Utah's ban on gay marriage 'in jeopardy,' says U. law prof
A pair of U.S. Supreme Court rulings will not affect Utah's Amendment 3 ban on same-sex marriage for now.
But one legal expert found "surprising" language in the majority opinion on the federal Defense of Marriage Act (DOMA) that hints at a future challenge for the ban in Utah and more than 30 other states.
A lawsuit taking on Amendment 3 already is pending in Utah's federal court, and a group backing the plaintiffs says such cases are "more important than ever."
"I think Amendment 3 is in jeopardy when the Supreme Court says that laws that are meant to discourage same-sex marriage are demeaning, stigmatizing and humiliating to children," said Clifford Rosky, a University of Utah law professor and an Equality Utah board member. "That is not the way you talk about a law that is good."
The opinion, written by Justice Anthony Kennedy, states that DOMA placed same-sex couples in a "second-tier" marriage that "demeans" a relationship a state has sought to dignify.
"And it humiliates tens of thousands of children now being raised by same-sex couples," the 5-4 majority said. "The law in question makes it even more difficult for the children to understand the integrity and closeness of their own family and its concord with other families in their community and in their daily lives."
The opinion also said DOMA brings financial harm to children of same-sex couples by raising the cost of access to health care and denying or reducing their Social Security benefits.
"That is very strong language," Rosky said. "When someone says you're humiliating children, you lose. That is why you see opponents of same-sex marriage declaring this a major loss. ... If you win the argument about the kids, you win the whole thing."
Still, Rosky agrees with Utah Gov. Gary Herbert and Attorney General John Swallow that the rulings have no immediate impact on Amendment 3, which eight years ago added language to the state's constitution that allows only for marriage between a man and a woman.
"[The justices' action] simply preserves the status quo," Swallow said, "because they don't say much about what we're defending in the state of Utah."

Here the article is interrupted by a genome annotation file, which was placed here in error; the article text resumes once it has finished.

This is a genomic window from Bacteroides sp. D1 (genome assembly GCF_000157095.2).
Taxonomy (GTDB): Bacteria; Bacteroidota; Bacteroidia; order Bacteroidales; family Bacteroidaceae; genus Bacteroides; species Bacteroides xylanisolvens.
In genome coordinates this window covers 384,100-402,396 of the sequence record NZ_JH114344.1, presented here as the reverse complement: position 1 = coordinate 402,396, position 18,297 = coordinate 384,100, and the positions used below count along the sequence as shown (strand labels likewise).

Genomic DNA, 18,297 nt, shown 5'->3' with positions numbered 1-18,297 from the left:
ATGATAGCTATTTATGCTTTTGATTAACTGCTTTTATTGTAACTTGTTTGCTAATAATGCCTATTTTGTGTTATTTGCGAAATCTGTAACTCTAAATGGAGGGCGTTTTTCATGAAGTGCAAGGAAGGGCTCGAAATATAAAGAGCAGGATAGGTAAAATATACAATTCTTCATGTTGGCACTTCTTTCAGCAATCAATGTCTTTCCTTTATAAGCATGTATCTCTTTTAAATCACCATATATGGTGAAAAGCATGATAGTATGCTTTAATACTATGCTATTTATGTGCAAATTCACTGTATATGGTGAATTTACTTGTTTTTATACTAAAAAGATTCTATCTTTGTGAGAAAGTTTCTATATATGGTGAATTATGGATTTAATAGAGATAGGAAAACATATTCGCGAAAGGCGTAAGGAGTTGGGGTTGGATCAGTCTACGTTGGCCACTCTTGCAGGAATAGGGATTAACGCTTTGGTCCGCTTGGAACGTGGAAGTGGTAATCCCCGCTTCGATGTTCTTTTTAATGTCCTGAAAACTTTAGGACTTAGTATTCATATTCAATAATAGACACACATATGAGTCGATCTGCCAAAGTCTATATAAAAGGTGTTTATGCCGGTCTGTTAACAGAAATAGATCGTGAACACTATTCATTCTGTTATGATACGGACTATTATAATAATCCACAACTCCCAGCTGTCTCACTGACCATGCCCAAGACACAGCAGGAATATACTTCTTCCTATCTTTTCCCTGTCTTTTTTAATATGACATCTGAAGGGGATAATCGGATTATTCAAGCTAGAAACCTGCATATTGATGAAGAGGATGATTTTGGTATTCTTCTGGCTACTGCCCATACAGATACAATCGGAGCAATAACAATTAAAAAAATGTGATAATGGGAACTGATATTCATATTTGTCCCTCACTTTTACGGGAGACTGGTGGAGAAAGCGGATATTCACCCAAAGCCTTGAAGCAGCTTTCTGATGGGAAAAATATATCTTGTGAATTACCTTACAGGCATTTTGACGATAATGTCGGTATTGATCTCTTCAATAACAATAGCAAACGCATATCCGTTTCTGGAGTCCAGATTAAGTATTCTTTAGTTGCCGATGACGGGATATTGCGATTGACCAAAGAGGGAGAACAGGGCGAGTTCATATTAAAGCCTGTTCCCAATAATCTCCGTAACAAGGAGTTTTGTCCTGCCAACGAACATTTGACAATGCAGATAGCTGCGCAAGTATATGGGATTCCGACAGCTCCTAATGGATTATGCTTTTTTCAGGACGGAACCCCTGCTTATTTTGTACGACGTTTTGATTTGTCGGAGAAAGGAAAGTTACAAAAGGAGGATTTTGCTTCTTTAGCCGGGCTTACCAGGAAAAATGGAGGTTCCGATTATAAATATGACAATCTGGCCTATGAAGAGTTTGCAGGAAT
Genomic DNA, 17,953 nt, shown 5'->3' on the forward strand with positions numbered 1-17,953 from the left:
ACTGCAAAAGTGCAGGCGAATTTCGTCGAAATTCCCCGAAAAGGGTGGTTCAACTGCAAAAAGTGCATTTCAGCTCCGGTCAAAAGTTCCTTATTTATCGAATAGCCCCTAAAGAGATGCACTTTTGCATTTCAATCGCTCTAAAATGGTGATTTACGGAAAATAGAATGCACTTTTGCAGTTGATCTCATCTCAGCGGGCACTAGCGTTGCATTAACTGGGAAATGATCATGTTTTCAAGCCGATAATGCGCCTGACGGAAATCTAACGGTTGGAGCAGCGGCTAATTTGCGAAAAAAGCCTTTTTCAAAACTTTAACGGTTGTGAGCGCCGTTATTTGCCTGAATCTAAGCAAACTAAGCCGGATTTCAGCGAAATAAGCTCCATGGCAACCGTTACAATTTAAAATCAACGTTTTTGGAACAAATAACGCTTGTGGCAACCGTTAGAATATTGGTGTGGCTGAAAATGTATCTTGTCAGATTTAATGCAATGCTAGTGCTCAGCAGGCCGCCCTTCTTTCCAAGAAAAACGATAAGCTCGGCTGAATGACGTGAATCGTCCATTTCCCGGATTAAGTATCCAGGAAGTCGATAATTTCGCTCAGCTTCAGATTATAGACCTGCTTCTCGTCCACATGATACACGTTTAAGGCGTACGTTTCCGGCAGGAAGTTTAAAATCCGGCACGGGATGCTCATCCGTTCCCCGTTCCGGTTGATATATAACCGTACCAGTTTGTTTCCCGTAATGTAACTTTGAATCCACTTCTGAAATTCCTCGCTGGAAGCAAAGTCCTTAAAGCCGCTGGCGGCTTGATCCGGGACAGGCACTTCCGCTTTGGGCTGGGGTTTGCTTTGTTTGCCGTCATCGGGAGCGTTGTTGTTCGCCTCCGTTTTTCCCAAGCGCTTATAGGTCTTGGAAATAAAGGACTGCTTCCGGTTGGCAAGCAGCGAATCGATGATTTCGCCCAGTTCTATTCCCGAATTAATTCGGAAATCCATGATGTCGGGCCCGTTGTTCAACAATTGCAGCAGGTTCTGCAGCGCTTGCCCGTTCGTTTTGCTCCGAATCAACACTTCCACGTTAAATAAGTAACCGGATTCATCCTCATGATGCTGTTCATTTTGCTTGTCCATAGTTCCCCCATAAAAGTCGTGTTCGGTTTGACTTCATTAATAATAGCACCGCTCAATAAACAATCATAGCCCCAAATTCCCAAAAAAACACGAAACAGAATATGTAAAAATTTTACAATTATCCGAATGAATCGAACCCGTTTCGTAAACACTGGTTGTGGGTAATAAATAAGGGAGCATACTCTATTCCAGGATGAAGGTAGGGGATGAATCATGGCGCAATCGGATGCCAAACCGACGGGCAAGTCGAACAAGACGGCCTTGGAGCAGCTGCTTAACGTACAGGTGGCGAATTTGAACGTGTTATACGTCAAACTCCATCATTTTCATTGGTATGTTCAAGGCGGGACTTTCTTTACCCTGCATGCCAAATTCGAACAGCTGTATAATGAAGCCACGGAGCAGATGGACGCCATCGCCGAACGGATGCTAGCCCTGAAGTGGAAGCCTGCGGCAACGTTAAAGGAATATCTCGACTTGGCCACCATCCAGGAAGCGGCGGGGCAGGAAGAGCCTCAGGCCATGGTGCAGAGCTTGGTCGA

The DOMA case focused on one section of the federal law and did not challenge parts allowing states to refuse to recognize same-sex marriages authorized by other states.
Swallow said it was too soon to say what effect the DOMA ruling would have on same-sex couples with valid marriages from other states who reside in Utah a question he believes the U.S. Supreme Court will tackle at some point and is discussed in dissenting opinions.
Chief Justice John Roberts, who wrote one dissent, noted the "historic and essential authority" of states to define and regulate marriage is left untouched by the decision. States may adopt a "definition of marriage that differs from that of its neighbor," he said, and "that power will come into play on the other side of the board in future cases about the constitutionality of state marriage definitions."
Justice Antonin Scalia said DOMA "avoids difficult choice-of-law issues that will not arise absent a uniform federal definition of marriage."
He also took issue with the notion that defending marriage between a man and a woman in some way condemned, demeaned or humiliated those who prefer other arrangements.
"Scalia said another shoe is waiting to drop and may drop in the next year," Rosky said, "because once you start talking about laws against same-sex marriage as demeaning, stigmatizing and hurting children, the writing is on the wall."
But "until the Supreme Court weighs in and decides that states can't define marriage as between a man and a woman, I fully expect our law to be what it is," Swallow said. "This has not gone to the merits yet. They had the opportunity to do so in Prop 8 and DOMA and declined to take [those cases] head-on on the merits. So we are left where we were before, because Utah is one of those majority states that has decided not to allow same-sex marriage."
Both Swallow and Herbert said that, while marriage is a states' rights issue, discrimination has "no place in society."
"I hope we can find a path that protects all from discrimination," Herbert said in a statement, "while defending the sanctity of traditional marriage."
Meanwhile, Swallow sees the decisions strengthening Utah's defense against a civil lawsuit challenging Amendment 3.
Rosky expects both sides to quote extensively from the DOMA opinion.
Attorneys for the plaintiffs in the Utah civil lawsuit plan to hold a news conference Thursday; it was unclear whether the couples themselves Karen Archer and Kate Call; Derek L. Kitchen and Moudi D. Sbeity; and Laurie Wood and Kody Partridge would attend.
Restore Our Humanity, the group backing the plaintiffs, said the rulings "advance the fundamental right to marriage" but stopped short of resolving the unconstitutionality of discriminatory state laws such as Utah's.
"It is now more important than ever that [such cases] proceed through the courts," the group said in a statement, "to end the unconstitutional discrimination on the basis of sexual orientation, once and for all."